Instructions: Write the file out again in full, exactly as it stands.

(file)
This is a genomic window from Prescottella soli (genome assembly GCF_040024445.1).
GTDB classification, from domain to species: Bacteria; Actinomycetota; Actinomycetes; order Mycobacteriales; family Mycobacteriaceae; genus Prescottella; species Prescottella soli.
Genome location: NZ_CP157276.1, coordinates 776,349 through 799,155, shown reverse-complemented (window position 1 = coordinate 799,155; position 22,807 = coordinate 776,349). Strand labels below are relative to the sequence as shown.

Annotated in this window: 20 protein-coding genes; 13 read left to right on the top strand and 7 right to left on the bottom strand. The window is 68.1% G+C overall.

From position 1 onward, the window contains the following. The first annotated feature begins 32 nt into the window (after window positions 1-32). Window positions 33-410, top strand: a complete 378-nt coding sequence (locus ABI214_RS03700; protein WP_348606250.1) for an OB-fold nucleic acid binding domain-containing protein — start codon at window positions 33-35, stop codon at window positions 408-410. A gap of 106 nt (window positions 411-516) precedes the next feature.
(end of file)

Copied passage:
This is a genomic window from Prescottella soli (genome assembly GCF_040024445.1).
GTDB classification, from domain to species: Bacteria; Actinomycetota; Actinomycetes; order Mycobacteriales; family Mycobacteriaceae; genus Prescottella; species Prescottella soli.
Genome location: NZ_CP157276.1, coordinates 776,349 through 799,155, shown reverse-complemented (window position 1 = coordinate 799,155; position 22,807 = coordinate 776,349). Strand labels below are relative to the sequence as shown.

Annotated in this window: 20 protein-coding genes; 13 read left to right on the top strand and 7 right to left on the bottom strand. The window is 68.1% G+C overall.

From position 1 onward, the window contains the following. The first annotated feature begins 32 nt into the window (after window positions 1-32). Window positions 33-410, top strand: a complete 378-nt coding sequence (locus ABI214_RS03700; protein WP_348606250.1) for an OB-fold nucleic acid binding domain-containing protein — start codon at window positions 33-35, stop codon at window positions 408-410. A gap of 106 nt (window positions 411-516) precedes the next feature.